You must understand the difference between a “normal” calendar year and a standard week-based year. The first/last few days of a calendar year may appear in the previous/next week-based year.
The calendar year of 2014 ends on December 31, 2014 of course. But that last day of 2014 lands in the next week-based-year, 2015.
The last day of week-based year 2014 ends on December 28, 2014 (calendar year). The first day of 2015 week-based-year is December 29, 2014 (calendar year). The calendar graphic above should make these facts clear.
2014-12-28 = 2014-W52-7
2014-12-29 = 2015-W01-1
2015-01-01 = 2015-W01-4
Ask for week-based week and year number:
myZonedDateTime.get( IsoFields.WEEK_OF_WEEK_BASED_YEAR )
myZonedDateTime.get( IsoFields.WEEK_BASED_YEAR )
Simply put: For the last/first few days of the year, calling
myZonedDateTime.get( IsoFields.WEEK_BASED_YEAR ) may differ in results.
The modern approach uses the java.time classes that supplanted the troublesome old legacy date-time classes.
To manage dates I'm using the class Calendar. I'm saving timestamps in a DB, using
Calendar timestamp = Calendar.getInstance();
ZoneDateTime to capture the current moment with a wall-clock time used by people of a certain region (time zone).
ZoneId z = ZoneId.of( "America/Montreal" ) ;
ZonedDateTime zdt = ZonedDateTime.now( z ) ;
I'm able to save and retrieve the dates from the DB using long values to store dates.
No, use an approriate data type, both in defining your database column and your Java code.
To store a moment, a specific moment on the timeline, in a SQL standard compliant database, define your column as
TIMESTAMP WITH TIME ZONE.
With JDBC 4.2 and later, you can directly exchange java.time objects with your database.
myPreparedStatement.setObject( … , zdt ) ;
Retrieve as an
Instant, a moment in UTC, may be the best route in the other direction. Then adjust into your desired time zone.
Instant instant = myResultSet.getObject( … , Instant.class ) ;
ZonedDateTime zdt = instant.atZone( z ) ;
This is my problem: when I have a timestamp to store, I need to know if in the DB there is already a timestamp belonging to the same week. To do this I thought I could use the couple of methods:
Unfortunately, the meaning of a week in the confusing
Calendar class varies by locale.
Perhaps your own definition agrees with the standard ISO 8601 definition of a week.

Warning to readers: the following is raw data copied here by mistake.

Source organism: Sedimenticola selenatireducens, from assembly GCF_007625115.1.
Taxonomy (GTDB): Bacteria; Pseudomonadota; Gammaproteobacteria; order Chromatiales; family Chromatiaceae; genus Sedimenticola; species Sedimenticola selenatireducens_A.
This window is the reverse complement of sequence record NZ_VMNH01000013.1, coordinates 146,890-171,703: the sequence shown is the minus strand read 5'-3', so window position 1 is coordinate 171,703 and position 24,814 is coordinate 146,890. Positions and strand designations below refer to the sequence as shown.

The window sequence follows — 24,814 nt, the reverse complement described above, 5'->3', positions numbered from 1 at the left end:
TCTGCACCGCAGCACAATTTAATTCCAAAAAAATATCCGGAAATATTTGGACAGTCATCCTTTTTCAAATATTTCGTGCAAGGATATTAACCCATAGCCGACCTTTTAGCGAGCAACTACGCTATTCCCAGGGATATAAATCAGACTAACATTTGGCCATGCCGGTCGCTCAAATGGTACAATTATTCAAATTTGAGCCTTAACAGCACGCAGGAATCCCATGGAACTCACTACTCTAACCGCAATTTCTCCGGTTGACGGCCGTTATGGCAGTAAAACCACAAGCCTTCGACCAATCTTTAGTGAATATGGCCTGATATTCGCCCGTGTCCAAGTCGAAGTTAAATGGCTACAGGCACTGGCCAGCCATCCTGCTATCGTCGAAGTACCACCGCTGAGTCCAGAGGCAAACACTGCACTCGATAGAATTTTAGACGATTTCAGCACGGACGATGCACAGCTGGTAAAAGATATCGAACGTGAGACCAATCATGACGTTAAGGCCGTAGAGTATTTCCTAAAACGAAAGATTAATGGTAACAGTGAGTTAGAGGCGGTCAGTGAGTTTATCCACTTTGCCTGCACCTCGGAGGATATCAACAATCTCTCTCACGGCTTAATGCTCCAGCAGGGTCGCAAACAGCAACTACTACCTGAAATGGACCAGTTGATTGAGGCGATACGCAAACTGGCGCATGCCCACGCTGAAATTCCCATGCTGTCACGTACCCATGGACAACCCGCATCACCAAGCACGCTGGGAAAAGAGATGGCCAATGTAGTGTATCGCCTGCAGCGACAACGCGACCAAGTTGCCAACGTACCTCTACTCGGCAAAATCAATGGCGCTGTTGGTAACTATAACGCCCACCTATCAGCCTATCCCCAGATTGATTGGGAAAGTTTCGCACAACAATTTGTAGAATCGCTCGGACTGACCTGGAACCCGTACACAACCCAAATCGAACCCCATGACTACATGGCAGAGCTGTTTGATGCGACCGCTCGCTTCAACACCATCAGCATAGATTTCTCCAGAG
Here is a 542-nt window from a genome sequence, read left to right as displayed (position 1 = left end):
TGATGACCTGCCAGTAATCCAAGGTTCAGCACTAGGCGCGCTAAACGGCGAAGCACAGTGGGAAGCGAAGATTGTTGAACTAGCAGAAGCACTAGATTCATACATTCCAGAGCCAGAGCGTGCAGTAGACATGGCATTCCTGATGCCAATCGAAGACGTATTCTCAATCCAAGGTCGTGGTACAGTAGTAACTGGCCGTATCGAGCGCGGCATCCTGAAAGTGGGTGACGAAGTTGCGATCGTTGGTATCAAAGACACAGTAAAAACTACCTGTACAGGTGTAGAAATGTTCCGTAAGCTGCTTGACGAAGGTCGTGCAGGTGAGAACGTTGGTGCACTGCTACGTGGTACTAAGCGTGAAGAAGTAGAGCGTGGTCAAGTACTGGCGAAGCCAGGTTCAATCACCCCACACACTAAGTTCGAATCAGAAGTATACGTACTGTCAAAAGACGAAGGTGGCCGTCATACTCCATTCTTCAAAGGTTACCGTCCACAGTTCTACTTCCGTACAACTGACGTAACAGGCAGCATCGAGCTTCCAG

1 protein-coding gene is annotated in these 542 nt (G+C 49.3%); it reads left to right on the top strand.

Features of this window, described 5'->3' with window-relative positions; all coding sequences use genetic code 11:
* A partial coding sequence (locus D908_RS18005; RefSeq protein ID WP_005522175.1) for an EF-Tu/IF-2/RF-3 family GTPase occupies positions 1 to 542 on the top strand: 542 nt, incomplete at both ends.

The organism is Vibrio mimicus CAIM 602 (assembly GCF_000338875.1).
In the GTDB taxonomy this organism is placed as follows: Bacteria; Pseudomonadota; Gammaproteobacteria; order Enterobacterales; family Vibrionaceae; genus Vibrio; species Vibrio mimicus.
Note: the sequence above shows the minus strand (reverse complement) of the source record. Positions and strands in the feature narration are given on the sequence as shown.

- The first day is Monday, running through Sunday.
- Week number one of a week-based year contains the first Thursday of the calendar year.
- A week-based year has either 52 or 53 weeks.
- The first/last few days of a calendar year may appear in the previous/next week-based year.
Note that determining a week requires determining a date. And determining a date requires a time zone. For any given moment, the date varies around the globe by zone. So be clear on your use of time zone (
ZoneId) as seen above. In other words, a week number is contextual; it depends on a date in a particular zone.
IsoFields class defines the constants you need.
int week = zdt.get( IsoFields.WEEK_OF_WEEK_BASED_YEAR ) ;
int weekBasedYear = zdt.get( IsoFields.WEEK_BASED_YEAR ) ;
Even better, add the ThreeTen-Extra library to your project to use
org.threeten.extra.YearWeek yw = YearWeek.from( zdt ) ;
to uniquely identify a week, but this isn't true for weeks having days belonging to two consecutive years.
This is an example of what I get for the last week of the year 2014.
Saturday, December 27, 2014 year: 2014 week: 52
In a standard week, 2014-12-27 is in week 52.
YearWeek.from( LocalDate.parse( "2014-12-27" ) ).toString()
The end of 2014 happens to land in the following week-based year (2015).
YearWeek.from( LocalDate.parse( "2014-12-31" ) ).toString()
You can compare
boolean sameYearWeek = YearWeek.from( someZdt ).equals( YearWeek.from( otherZdt ) )
So, be sure that in your documentation, code comments, and discussions, you always distinguish between a calendar year and week-based year. Never say "the year" as that is terribly ambiguous.
Add in financial years for even more confusion. And some industries have their own definitions of years and seasons and so on. So be careful with your terms.
Beware of calendaring software settings
Never assume the definition of a week number. Be sure the source of such a number has the same definition of week as you, such as ISO 8601 definition.
For example, the Calendar app supplied by Apple with macOS defaults to a "Gregorian" calendar definition of week. As for what that means, I do not know as I could not find any documentation as to their intent/definition. For ISO 8601 weeks, you must change a setting away from default.
The java.time framework is built into Java 8 and later. These classes supplant the troublesome old legacy date-time classes such as
The Joda-Time project, now in maintenance mode, advises migration to the java.time classes.
To learn more, see the Oracle Tutorial. And search Stack Overflow for many examples and explanations. Specification is JSR 310.
You may exchange java.time objects directly with your database. Use a JDBC driver compliant with JDBC 4.2 or later. No need for strings, no need for
Where to obtain the java.time classes?